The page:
Meningococcal disease is caused mainly by serogroups A, B, C, Y, W of N. meningitidis. However, numerous cases of meningitis caused by serogroup X N. meningitidis (MenX) have recently been reported in several African countries. Currently, there are no licensed vaccines against this pathogen and most of the MenX cases have been caused by meningococci from clonal complex (c.c) 181. Detergent extracted meningococcal outer membrane vesicle (dOMV) vaccines have previously shown to be safe and effective against epidemics of serogroup B meningococcal disease in all age groups. The aim of this work is therefore to obtain, characterize and evaluate the vaccine potential of dOMVs derived from a MenX strain (OMVx). Three experimental lots of OMVx were prepared by deoxycholate extraction from the MenX strain BF 2/97. Size and morphology of the vesicles was determined by Dynamic Light Scattering and electron microscopy, whereas the antigenic composition was characterized by gel electrophoresis and immunoblotting. OMVx were thereafter adsorbed to aluminium hydroxide (OMVx/AL) and two doses of OMVx were administered s.c. to groups of Balb/c mice three weeks apart. The immunogenicity and functional antibody activities in sera were evaluated by ELISA (anti-OMVx specific IgG responses) and serum bactericidal activity (SBA) assay. The size range of OMVx was shown to be between 90 and 120nm, whereas some of the antigens detected were the outer membrane proteins PorA, OpcA and RmpM. The OMVx/AL elicited high anti-OMVx antibody responses with bactericidal activity and no bactericidal activity was observed in the control group of no immunised mice. The results demonstrate that OMVx are immunogenic and could form part of a future vaccine to prevent the majority of meningococcal disease in the African meningitis belt.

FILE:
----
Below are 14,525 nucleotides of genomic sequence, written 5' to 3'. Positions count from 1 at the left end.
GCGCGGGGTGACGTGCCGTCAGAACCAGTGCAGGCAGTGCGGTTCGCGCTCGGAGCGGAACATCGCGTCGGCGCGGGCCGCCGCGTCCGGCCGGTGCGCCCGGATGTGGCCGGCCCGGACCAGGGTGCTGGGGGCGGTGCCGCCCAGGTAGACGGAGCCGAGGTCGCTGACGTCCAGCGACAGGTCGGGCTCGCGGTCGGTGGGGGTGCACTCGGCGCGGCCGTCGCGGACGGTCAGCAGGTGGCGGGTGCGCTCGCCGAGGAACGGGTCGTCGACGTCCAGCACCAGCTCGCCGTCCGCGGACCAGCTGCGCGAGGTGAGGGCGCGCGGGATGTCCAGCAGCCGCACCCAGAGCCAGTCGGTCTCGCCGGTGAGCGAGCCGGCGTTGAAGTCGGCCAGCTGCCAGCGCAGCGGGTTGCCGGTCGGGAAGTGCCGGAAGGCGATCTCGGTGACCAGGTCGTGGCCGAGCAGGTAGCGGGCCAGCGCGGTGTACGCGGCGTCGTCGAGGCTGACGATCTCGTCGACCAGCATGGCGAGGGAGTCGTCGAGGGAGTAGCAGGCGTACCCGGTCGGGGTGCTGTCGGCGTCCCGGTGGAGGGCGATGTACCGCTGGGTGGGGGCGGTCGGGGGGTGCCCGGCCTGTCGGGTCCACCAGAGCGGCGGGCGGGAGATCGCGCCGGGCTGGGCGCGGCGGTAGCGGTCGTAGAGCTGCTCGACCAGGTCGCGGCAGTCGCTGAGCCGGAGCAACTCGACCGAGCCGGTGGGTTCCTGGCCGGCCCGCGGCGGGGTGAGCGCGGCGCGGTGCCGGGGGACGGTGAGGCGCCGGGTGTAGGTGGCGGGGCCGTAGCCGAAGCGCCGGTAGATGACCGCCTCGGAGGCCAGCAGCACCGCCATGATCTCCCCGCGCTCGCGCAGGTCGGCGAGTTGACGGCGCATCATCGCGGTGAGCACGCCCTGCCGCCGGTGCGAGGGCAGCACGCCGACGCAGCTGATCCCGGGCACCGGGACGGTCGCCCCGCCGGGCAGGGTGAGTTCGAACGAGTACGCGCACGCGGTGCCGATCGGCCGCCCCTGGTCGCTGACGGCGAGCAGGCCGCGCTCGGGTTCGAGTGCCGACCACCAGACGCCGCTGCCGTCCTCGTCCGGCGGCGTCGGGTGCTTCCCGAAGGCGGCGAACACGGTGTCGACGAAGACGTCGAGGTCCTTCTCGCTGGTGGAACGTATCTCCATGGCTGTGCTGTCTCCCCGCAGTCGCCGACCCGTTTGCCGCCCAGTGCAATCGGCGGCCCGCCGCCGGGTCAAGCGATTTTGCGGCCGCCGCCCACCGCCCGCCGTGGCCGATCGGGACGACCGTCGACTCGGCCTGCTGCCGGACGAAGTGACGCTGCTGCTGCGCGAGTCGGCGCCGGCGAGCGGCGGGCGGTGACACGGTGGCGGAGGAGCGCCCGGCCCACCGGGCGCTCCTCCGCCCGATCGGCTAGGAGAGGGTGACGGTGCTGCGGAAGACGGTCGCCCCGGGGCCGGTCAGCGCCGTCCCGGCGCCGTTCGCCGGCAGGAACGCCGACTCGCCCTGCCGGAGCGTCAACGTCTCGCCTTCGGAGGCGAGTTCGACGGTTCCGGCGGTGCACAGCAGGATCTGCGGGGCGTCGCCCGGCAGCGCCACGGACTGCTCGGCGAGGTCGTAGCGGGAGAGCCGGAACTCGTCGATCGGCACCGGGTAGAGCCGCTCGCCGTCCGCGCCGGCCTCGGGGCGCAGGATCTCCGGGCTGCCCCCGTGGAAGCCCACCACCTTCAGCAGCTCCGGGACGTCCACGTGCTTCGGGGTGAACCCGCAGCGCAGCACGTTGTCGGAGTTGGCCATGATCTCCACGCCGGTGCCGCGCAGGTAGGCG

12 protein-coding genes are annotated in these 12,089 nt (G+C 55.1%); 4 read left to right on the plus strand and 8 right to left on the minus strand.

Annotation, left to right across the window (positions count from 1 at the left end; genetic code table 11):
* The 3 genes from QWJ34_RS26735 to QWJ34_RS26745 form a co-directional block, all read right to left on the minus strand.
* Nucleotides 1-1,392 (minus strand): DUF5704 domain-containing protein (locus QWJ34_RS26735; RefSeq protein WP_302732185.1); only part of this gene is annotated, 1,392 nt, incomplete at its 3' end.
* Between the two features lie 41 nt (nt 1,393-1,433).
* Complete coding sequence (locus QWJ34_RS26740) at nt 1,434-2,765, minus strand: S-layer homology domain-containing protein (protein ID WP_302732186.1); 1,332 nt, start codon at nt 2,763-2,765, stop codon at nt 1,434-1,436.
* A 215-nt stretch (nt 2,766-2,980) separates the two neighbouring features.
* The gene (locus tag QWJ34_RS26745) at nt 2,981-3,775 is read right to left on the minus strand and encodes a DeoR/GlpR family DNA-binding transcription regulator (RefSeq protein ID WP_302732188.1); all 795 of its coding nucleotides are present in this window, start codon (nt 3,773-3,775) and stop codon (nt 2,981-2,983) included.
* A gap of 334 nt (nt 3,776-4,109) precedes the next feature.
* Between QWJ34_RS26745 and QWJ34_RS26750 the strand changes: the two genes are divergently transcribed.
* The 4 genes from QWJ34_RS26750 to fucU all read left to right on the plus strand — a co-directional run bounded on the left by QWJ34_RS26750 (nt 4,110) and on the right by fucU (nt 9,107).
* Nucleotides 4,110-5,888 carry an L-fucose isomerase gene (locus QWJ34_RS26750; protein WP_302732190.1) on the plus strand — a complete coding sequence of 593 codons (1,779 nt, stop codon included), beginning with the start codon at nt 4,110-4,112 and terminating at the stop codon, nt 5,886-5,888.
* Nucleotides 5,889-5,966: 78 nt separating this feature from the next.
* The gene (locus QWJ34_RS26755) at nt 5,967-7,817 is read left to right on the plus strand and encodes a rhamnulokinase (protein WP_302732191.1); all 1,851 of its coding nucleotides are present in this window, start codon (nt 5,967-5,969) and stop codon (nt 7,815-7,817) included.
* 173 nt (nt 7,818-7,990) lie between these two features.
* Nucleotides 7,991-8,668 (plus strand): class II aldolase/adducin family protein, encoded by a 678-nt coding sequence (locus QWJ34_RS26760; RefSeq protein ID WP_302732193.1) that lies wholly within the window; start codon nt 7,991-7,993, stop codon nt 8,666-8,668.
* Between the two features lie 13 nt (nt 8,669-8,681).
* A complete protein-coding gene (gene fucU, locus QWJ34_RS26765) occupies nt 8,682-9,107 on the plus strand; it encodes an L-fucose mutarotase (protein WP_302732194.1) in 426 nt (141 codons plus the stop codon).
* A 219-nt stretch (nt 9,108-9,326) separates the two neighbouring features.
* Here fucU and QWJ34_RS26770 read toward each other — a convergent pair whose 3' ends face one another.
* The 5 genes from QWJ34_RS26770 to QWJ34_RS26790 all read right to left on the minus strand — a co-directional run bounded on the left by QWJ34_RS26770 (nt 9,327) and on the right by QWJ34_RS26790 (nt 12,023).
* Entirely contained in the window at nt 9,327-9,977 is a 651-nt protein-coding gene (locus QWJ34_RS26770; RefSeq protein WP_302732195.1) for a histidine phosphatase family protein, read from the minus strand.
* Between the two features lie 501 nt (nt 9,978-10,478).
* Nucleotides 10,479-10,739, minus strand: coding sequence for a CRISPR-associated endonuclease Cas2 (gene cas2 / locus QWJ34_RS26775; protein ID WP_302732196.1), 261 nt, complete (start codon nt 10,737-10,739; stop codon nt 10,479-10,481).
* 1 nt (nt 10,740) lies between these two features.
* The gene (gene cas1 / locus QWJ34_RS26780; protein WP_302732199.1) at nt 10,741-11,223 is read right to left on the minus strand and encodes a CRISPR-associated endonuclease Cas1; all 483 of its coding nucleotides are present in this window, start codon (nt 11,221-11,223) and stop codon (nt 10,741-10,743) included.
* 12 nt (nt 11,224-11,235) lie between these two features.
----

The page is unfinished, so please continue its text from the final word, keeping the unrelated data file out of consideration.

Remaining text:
View Article and Find Full Text PDF

Download full-text PDF

Source
http://dx.doi.org/10.1016/j.phrs.2017.04.030DOI Listing
July 2017

Rationalized design of a mucosal vaccine protects against challenge in mice.

J Leukoc Biol 2017 06 3;101(6):1373-1381. Epub 2017 Mar 3.

Department of Molecular Microbiology, Washington University in St. Louis, St. Louis, Missouri, USA;

Pulmonary tuberculosis (TB) caused by () is a leading cause of global morbidity and mortality. The only licensed TB vaccine, bacillus Calmette-Guerin (BCG), has variable efficacy in protecting against pulmonary TB. Thus, the development of more effective TB vaccines is critical to control the TB epidemic. Specifically, vaccines delivered through the mucosal route are known to induce Th17 responses and provide superior protection against infection. However, already tested Th17-inducing mucosal adjuvants, such as heat-labile enterotoxins and cholera toxins, are not considered safe for use in humans. In the current study, we rationally screened adjuvants for their ability to induce Th17-polarizing cytokines in dendritic cells (DCs) and determined whether they could be used in a protective mucosal TB vaccine. Our new studies show that monophosphoryl lipid A (MPL), when used in combination with chitosan, potently induces Th17-polarizing cytokines in DCs and downstream Th17/Th1 mucosal responses and confers significant protection in mice challenged with a clinical strain. Additionally, we show that both TLRs and the inflammasome pathways are activated in DCs by MPL-chitosan to mediate induction of Th17-polarizing cytokines. Together, our studies put forward the potential of a new, protective mucosal TB vaccine candidate, which incorporates safe adjuvants already approved for use in humans.
View Article and Find Full Text PDF

Download full-text PDF

Source
http://dx.doi.org/10.1189/jlb.4A0616-270RDOI Listing
http://www.ncbi.nlm.nih.gov/pmc/articles/PMC5433857PMC
June 2017

Cytokines and Chemokines in Mycobacterium tuberculosis Infection.

Microbiol Spectr 2016 10;4(5)

Department of Molecular Microbiology, Washington University in St. Louis, St. Louis, MO 63130.